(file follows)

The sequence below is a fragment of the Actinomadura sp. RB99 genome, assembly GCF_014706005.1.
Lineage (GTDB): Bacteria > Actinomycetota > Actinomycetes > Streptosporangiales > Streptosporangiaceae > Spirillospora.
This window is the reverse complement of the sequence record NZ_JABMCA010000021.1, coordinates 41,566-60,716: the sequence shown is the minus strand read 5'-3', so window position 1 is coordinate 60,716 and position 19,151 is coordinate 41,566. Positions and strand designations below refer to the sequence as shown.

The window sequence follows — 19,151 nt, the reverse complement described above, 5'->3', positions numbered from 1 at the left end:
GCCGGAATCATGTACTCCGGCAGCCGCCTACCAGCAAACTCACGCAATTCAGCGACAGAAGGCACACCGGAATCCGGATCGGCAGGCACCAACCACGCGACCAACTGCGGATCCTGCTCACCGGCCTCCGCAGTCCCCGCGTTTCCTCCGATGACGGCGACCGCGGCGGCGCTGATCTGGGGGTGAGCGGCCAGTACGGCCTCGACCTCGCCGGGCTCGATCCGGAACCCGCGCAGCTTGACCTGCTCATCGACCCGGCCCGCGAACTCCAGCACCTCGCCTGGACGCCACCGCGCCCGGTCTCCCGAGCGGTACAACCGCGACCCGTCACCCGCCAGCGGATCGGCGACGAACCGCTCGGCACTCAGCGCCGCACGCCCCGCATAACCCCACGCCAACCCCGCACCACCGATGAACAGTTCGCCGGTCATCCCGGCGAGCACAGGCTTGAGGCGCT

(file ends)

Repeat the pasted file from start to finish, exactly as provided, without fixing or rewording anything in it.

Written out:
The sequence below is a fragment of the Actinomadura sp. RB99 genome, assembly GCF_014706005.1.
Lineage (GTDB): Bacteria > Actinomycetota > Actinomycetes > Streptosporangiales > Streptosporangiaceae > Spirillospora.
This window is the reverse complement of the sequence record NZ_JABMCA010000021.1, coordinates 41,566-60,716: the sequence shown is the minus strand read 5'-3', so window position 1 is coordinate 60,716 and position 19,151 is coordinate 41,566. Positions and strand designations below refer to the sequence as shown.

The window sequence follows — 19,151 nt, the reverse complement described above, 5'->3', positions numbered from 1 at the left end:
GCCGGAATCATGTACTCCGGCAGCCGCCTACCAGCAAACTCACGCAATTCAGCGACAGAAGGCACACCGGAATCCGGATCGGCAGGCACCAACCACGCGACCAACTGCGGATCCTGCTCACCGGCCTCCGCAGTCCCCGCGTTTCCTCCGATGACGGCGACCGCGGCGGCGCTGATCTGGGGGTGAGCGGCCAGTACGGCCTCGACCTCGCCGGGCTCGATCCGGAACCCGCGCAGCTTGACCTGCTCATCGACCCGGCCCGCGAACTCCAGCACCTCGCCTGGACGCCACCGCGCCCGGTCTCCCGAGCGGTACAACCGCGACCCGTCACCCGCCAGCGGATCGGCGACGAACCGCTCGGCACTCAGCGCCGCACGCCCCGCATAACCCCACGCCAACCCCGCACCACCGATGAACAGTTCGCCGGTCATCCCGGCGAGCACAGGCTTGAGGCGCT